Two More New Psalms
As Translated from the Dead Sea Scrolls
Since 1947, scholars have been awaiting publication of the texts of the Dead Sea scrolls that were found in the now famous Qumran caves. Perhaps the most important archeological discovery of our time, the seven scrolls are a thousand years older than any similar extant material. They include a complete version of the Book of Isaiah, a commentary on the Book of Habakkuk, a Manual of Discipline (possibly used by a sect of the Essenes), the Book of Lamech, a document reporting “The War of the Children of Light Against the Children of Darkness,” a fragment from Isaiah, and a collection of Hymns that the late Professor E. L. Sukenik of the Hebrew University called Megillat ha-Hoydayot, “The Scroll of Thanksgiving Hymns.” Professor Sukenik was the first to recognize the importance of the find, and bought the latter three scrolls for the University, which has just announced their publication. The first four scrolls were acquired, early this year, by the Israeli government.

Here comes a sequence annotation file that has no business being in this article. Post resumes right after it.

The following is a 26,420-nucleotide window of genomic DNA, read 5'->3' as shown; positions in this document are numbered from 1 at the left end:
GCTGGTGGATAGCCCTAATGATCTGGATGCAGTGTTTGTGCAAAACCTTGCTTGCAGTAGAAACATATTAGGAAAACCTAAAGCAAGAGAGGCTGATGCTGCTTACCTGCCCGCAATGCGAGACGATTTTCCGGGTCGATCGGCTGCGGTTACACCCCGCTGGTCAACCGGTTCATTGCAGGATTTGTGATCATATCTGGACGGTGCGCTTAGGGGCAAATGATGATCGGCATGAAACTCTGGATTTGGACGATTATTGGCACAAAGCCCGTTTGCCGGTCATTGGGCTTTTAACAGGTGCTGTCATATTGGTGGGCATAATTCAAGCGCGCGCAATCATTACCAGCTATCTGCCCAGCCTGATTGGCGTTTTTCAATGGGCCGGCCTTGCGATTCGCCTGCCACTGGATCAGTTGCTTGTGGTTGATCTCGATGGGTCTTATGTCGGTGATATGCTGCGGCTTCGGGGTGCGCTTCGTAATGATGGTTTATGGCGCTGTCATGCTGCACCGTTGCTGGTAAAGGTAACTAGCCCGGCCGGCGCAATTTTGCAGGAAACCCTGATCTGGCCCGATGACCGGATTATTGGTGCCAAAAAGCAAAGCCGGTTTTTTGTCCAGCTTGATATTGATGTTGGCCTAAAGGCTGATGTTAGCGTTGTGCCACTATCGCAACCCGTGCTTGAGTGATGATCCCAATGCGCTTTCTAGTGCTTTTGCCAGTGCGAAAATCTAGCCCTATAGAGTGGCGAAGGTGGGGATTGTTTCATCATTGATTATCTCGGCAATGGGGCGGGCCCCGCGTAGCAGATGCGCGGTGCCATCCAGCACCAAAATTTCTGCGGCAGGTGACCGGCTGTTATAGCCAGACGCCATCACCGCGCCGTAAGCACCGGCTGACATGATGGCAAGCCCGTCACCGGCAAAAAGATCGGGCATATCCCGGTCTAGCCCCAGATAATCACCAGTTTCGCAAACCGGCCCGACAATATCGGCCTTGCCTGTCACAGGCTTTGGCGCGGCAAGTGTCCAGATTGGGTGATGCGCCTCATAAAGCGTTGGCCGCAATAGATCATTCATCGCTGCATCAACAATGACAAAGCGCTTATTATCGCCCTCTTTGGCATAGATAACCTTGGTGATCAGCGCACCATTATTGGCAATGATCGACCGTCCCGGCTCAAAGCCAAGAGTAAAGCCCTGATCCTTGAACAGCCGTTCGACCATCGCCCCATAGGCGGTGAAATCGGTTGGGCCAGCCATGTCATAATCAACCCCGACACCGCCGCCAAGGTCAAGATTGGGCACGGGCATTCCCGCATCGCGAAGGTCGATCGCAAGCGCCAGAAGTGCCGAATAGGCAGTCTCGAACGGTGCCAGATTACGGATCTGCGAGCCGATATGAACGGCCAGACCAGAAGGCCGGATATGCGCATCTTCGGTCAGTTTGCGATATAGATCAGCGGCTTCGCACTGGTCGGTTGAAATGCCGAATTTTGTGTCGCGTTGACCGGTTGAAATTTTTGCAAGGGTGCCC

The hymns in the “Scroll of Thanksgiving” are the only works of their kind that we now possess dating between the period of the Biblical Psalms and the earliest of the devotional poems known as Piyyutim. They are of immense importance for the study of the development of Jewish psalmody at the time of the advent of Christianity—if we accept the scholarly consensus that the date of the composition of the scrolls is between the 2nd century B.C.E. and the 1st century C.E.
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